Ongoing Hindu-Christian tensions flared into a wave of violence last  August after Hindu extremists in Orissa blamed the slaying of a Hindu leader on Christians. Dozens of Christians, including a priest, were  killed, and more than 54,000 fled their homes. Thousands of them are still living in displacement camps.

The violence spread to more than 392 towns, where some 5,000 houses, 149  churches, and 40 schools were destroyed or burned to the ground.

Benedict XVI recognized the government’s efforts “to provide the  afflicted with shelter and assistance, relief and rehabilitation, as well as for the measures taken to implement criminal investigations and  fair judicial processes to resolve these issues.”

“I appeal to all to show respect  for human dignity by rejecting hatred  and renouncing violence in all its forms,” he added.

The Pontiff continued: “For her part, the Catholic Church in your  country will continue to play a role promoting peace, harmony and reconciliation between followers of all religions, especially through  education and formation in the virtues of justice, forbearance and charity.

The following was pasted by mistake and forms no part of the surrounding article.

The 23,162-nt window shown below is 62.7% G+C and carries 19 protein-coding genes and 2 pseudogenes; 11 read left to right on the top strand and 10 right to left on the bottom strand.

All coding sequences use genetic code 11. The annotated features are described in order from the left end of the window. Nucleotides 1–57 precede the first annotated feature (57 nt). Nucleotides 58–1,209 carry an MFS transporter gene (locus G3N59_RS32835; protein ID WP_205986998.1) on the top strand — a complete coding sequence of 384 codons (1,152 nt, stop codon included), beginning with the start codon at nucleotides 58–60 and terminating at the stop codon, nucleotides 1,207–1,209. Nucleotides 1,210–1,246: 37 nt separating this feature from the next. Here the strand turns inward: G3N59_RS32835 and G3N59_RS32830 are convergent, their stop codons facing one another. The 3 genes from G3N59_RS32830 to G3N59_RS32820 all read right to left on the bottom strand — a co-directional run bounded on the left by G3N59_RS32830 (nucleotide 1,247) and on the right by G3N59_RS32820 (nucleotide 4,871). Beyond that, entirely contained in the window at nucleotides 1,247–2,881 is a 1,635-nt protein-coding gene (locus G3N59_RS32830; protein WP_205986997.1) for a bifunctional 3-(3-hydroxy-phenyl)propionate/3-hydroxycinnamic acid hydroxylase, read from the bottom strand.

“Indeed, this is the inherent goal of all genuine forms of education  since — in conformity with the dignity of the human person and the call of all men and women to live in community — they aim at cultivating  moral virtues and preparing young people to embrace their social
responsibilities with a refined sensibility for what is good, just and noble.”

===============================================================

Note the tone of the Headings. 
To Pakistan- Submissive. Pleading!
To India- Arrogant. Overbearing!
Reminds one of Gandhiji’s comments, “By nature, a Hindu is a coward and a Muslim a bully. And as long as there are cowards, there will be bullies”.
The observation still holds good!
The Pope has gone round the world apologizing to all countries, big and small, for the atrocities committed by the Church in the past.
But has refused to do so to the Hindus.
Any lesson to learn?

Ramesh Chitnis

Welcome to Haindava Keralam! Register for Free or Login as a privileged HK member to enjoy auto-approval of your comments and to receive periodic updates.

Leave a Reply

Your email address will not be published. Required fields are marked *

 characters available

Responses

Latest Articles from World Focus

Did You Know?